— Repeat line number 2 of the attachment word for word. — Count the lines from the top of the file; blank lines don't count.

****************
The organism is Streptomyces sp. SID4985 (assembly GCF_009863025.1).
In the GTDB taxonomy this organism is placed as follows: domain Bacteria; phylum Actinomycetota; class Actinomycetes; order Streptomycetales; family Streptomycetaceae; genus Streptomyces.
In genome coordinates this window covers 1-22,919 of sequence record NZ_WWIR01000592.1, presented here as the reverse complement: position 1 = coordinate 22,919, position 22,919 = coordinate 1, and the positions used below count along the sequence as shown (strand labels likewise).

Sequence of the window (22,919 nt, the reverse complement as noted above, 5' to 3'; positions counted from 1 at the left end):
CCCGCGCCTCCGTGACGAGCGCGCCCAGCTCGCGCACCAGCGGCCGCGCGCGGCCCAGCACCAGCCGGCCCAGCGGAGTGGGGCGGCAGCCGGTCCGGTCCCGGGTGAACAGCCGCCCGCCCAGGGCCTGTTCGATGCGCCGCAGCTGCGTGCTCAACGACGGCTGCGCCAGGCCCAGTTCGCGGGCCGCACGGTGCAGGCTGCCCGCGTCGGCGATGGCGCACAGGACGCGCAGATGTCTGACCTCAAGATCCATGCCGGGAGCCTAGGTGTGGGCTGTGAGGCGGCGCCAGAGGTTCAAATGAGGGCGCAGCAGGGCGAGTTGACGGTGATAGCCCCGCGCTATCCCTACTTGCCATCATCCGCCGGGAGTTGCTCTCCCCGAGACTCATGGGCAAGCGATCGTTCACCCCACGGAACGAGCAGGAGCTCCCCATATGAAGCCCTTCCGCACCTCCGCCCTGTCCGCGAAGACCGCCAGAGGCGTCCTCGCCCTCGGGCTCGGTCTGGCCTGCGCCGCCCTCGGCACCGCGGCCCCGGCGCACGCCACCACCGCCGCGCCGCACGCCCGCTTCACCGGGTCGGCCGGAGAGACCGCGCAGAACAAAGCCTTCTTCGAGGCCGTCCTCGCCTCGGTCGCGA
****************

In the GTDB taxonomy this organism is placed as follows: domain Bacteria; phylum Actinomycetota; class Actinomycetes; order Streptomycetales; family Streptomycetaceae; genus Streptomyces.